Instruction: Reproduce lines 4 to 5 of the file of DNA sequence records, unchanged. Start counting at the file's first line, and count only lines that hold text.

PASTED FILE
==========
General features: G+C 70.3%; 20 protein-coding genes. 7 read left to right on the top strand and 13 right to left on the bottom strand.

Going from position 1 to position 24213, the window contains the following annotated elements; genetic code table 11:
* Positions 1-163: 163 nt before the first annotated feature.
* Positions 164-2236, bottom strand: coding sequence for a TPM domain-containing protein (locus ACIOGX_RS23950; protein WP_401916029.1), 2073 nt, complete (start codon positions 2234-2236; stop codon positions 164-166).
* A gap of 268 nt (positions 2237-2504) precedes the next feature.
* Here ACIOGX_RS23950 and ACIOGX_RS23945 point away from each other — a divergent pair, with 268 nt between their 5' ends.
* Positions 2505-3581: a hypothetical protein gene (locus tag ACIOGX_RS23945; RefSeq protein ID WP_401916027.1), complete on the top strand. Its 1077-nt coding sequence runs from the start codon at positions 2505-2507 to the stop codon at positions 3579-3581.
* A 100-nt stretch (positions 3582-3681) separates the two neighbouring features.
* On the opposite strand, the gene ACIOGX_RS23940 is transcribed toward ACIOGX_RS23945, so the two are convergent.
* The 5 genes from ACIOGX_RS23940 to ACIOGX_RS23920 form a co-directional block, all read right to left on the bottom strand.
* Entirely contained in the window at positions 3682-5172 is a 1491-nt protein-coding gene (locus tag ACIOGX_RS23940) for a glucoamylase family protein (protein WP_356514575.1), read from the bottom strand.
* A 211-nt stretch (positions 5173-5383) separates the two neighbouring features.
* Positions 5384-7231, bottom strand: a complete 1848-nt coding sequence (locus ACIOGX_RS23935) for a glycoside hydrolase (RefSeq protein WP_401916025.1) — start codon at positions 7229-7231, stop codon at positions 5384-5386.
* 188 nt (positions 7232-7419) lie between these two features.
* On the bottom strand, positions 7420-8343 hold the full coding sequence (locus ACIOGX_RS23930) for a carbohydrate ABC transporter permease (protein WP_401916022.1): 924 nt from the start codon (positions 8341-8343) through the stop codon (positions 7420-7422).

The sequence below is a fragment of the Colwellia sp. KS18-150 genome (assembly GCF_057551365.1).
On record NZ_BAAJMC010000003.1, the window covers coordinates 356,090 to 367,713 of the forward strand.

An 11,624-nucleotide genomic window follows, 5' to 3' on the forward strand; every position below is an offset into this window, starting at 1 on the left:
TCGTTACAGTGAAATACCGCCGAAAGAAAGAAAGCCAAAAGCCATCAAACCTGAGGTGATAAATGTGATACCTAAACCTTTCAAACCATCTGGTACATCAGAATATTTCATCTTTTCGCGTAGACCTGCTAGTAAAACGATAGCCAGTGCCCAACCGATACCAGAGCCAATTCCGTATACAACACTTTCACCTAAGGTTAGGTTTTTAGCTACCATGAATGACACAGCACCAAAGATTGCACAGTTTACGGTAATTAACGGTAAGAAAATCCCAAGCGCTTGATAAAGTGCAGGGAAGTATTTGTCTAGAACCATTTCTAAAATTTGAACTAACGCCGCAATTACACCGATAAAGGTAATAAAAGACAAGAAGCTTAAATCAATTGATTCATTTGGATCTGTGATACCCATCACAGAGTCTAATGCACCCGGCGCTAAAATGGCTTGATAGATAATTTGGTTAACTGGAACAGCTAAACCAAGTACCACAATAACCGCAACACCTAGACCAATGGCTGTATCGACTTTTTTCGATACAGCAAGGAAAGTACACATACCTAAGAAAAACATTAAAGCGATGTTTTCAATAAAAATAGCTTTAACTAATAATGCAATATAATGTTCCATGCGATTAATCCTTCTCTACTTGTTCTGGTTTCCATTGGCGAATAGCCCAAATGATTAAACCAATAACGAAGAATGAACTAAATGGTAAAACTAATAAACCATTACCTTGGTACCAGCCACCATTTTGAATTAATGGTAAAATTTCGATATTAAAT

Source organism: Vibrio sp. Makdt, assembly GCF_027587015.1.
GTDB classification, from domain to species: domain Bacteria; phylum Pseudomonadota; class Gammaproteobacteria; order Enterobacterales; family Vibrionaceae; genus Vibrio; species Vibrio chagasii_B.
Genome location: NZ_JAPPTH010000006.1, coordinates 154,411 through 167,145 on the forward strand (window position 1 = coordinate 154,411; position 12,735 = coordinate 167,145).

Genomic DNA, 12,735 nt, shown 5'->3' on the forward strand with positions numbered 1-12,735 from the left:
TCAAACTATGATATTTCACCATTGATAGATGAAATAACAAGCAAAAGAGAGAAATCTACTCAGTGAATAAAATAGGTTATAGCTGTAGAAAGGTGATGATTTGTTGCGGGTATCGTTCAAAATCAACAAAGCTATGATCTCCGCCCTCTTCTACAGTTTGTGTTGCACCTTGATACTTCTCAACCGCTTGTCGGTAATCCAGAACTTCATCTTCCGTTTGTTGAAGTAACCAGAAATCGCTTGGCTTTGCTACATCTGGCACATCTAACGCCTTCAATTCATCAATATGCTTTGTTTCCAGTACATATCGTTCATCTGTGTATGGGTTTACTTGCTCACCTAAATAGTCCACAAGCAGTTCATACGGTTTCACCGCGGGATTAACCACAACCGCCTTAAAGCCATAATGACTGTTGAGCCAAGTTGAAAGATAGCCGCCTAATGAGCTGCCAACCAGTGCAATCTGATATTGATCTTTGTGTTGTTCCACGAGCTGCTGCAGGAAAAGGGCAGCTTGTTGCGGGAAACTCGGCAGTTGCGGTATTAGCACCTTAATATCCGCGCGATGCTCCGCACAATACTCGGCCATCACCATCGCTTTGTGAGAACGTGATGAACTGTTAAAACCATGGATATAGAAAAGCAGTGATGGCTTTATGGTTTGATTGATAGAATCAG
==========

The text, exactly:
* Positions 164-2236, bottom strand: coding sequence for a TPM domain-containing protein (locus ACIOGX_RS23950; protein WP_401916029.1), 2073 nt, complete (start codon positions 2234-2236; stop codon positions 164-166).
* A gap of 268 nt (positions 2237-2504) precedes the next feature.